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Brick in the wall? Linking quality of debriefing to participant learning in team training of interprofessional students
  1. John T Paige1,
  2. Deborah D Garbee2,
  3. Qingzhao Yu3,
  4. John Zahmjahn4,
  5. Raquel Baroni de Carvalho5,
  6. Lin Zhu6,
  7. Vadym Rusnak7,
  8. Vladimir J Kiselov8
  1. 1 School of Medicine, Department of Surgery, LSU Health New Orleans Health Sciences Center, New Orleans, Louisiana, USA
  2. 2 School of Nursing, LSU Health New Orleans Health Sciences Center, New Orleans, Louisiana, USA
  3. 3 School of Public Health, LSU Health New Orleans Health Sciences Center, New Orleans, Louisiana, USA
  4. 4 School of Allied Health Professions, LSU Health New Orleans Health Sciences Center, New Orleans, Louisiana, USA
  5. 5 School of Dentistry, Federal University of Espirito Santo, Vitoria, ES, Brazil
  6. 6 Bristol-Myers Squibb Co, New York, New York, USA
  7. 7 School of Medicine, Department of Medicine, Tulane University Health Sciences Center, New Orleans, Louisiana, USA
  8. 8 Bellingham, Washington, USA
  1. Correspondence to Dr John T Paige, Surgery, LSU Health Sciences Center New Orleans, New Orleans, LA 70112, USA; JPaige{at}


Background The evidence for the conventional wisdom that debriefing quality determines the effectiveness of learning in simulation-based training is lacking. We investigated whether the quality of debriefing in using simulation-based training in team training correlated with the degree of learning of participants.

Methods Forty-two teams of medical and undergraduate nursing students participated in simulation-based training sessions using a two-scenario format with after-action debriefing. Observers rated team performance with an 11-item Teamwork Assessment Scales (TAS) instrument (three subscales, team-based behaviours (5-items), shared mental model (3-items), adaptive communication and response (3-items)). Two independent, blinded raters evaluated video-recorded facilitator team prebriefs and debriefs using the Objective Structured Assessment of Debriefing (OSAD) 8-item tool. Descriptive statistics were calculated, t-test comparisons made and multiple linear regression and univariate analysis used to compare OSAD item scores and changes in TAS scores.

Results Statistically significant improvements in all three TAS subscales occurred from scenario 1 to 2. Seven faculty teams taught learners with all scores ≥3.0 (except two) for prebriefs and all scores ≥ 3.5 (except one) for debriefs (OSAD rating 1=done poorly to 5=done well). Linear regression analysis revealed a single statistically significant correlation between debrief engagement and adaptive communication and response score without significance on univariate analysis.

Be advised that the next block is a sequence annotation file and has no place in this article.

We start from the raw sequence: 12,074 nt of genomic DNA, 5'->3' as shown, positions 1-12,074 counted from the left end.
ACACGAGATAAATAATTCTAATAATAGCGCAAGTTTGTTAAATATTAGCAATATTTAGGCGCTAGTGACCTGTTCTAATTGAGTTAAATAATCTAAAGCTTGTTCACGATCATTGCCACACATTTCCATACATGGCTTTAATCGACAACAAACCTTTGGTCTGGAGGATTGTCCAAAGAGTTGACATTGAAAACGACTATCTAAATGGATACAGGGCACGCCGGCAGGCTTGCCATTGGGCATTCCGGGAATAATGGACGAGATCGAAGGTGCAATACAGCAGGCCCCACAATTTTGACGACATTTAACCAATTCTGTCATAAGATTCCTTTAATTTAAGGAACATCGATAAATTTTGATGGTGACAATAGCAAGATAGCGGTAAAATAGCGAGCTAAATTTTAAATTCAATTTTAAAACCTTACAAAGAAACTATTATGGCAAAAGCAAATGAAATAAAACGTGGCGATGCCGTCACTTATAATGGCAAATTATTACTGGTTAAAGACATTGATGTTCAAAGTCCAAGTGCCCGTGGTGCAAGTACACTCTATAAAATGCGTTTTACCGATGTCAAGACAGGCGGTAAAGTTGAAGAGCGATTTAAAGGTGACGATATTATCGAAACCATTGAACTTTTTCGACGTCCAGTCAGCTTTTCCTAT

Conclusions Quality of debriefing does not seem to increase the degree of learning in interprofessional education using simulation-based training of prelicensure student teams. Such a finding may be due to the relatively high quality of the prebrief and debrief of the faculty teams involved in the training.

  • debriefing
  • health professions education
  • high fidelity simulation
  • interprofessional Education
  • simulation-based medical education

Data availability statement

Data available on request from corresponding author.

Statistics from


  • Presented at Aspects of this work were published as an online abstract on the Association for Surgical Education’s (ASE’s) website after being accepted as a poster presentation for the 2020 Annual Meeting in Seattle, WA that was cancelled due to the COVID-19 pandemic.

  • Contributors Study concept and design: JTP, DDG, JZ and RBdC. Acquisition of data: JP, DDG, VR, VJK, JZ and RBdC. Analysis and interpretation of data: JTP, DDG, JZ, RBdC, QY and LZ. Drafting of the manuscript: JTP Critical revision of the manuscript for important intellectual content: all authors. Statistical analysis: QY and LZ. Obtained funding: JTP and DDG. Administrative, technical and material support: VR, VJK, JTP, DDG, JZ and RBdC.

  • Funding This work was in part supported through a 2011–2012 Educational Enhancement Grant from the LSU Health New Orleans Teaching Academy.

  • Competing interests JP receives royalties from Oxford University Press and Springer Nature for three books relating to simulation or surgical education. He also is a consultant to Boston Scientific as a faculty instructor. Finally, he receives grant support from the Southern Group on Educational Affairs (SGEA) and the International Association of Medical Science Educators (IAMSE) as PI for teamwork research as well as from Acell as a site investigator for wound healing research. DDG and QY are coinvestigators on the SGEA and IAMSE grants. The remaining authors do not have any disclosures.

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